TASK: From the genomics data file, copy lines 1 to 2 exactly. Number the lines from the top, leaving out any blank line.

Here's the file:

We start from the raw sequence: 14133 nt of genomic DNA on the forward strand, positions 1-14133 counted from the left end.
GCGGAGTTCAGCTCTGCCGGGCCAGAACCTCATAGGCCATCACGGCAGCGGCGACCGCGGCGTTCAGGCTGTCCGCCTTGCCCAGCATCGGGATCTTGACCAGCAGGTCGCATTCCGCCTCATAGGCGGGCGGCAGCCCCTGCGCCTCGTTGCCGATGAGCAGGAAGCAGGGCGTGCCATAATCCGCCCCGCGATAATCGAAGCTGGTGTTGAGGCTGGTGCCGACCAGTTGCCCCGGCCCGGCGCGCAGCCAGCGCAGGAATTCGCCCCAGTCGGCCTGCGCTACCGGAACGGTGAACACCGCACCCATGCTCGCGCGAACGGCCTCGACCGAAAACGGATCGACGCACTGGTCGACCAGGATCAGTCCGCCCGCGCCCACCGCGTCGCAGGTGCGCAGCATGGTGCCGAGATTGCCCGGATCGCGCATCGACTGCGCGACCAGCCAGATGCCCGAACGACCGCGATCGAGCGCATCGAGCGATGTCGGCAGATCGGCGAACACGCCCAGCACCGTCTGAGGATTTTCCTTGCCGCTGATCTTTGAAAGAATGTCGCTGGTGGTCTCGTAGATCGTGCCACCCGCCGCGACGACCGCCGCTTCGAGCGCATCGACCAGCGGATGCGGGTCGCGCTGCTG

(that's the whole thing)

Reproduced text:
We start from the raw sequence: 14133 nt of genomic DNA on the forward strand, positions 1-14133 counted from the left end.
GCGGAGTTCAGCTCTGCCGGGCCAGAACCTCATAGGCCATCACGGCAGCGGCGACCGCGGCGTTCAGGCTGTCCGCCTTGCCCAGCATCGGGATCTTGACCAGCAGGTCGCATTCCGCCTCATAGGCGGGCGGCAGCCCCTGCGCCTCGTTGCCGATGAGCAGGAAGCAGGGCGTGCCATAATCCGCCCCGCGATAATCGAAGCTGGTGTTGAGGCTGGTGCCGACCAGTTGCCCCGGCCCGGCGCGCAGCCAGCGCAGGAATTCGCCCCAGTCGGCCTGCGCTACCGGAACGGTGAACACCGCACCCATGCTCGCGCGAACGGCCTCGACCGAAAACGGATCGACGCACTGGTCGACCAGGATCAGTCCGCCCGCGCCCACCGCGTCGCAGGTGCGCAGCATGGTGCCGAGATTGCCCGGATCGCGCATCGACTGCGCGACCAGCCAGATGCCCGAACGACCGCGATCGAGCGCATCGAGCGATGTCGGCAGATCGGCGAACACGCCCAGCACCGTCTGAGGATTTTCCTTGCCGCTGATCTTTGAAAGAATGTCGCTGGTGGTCTCGTAGATCGTGCCACCCGCCGCGACGACCGCCGCTTCGAGCGCATCGACCAGCGGATGCGGGTCGCGCTGCTG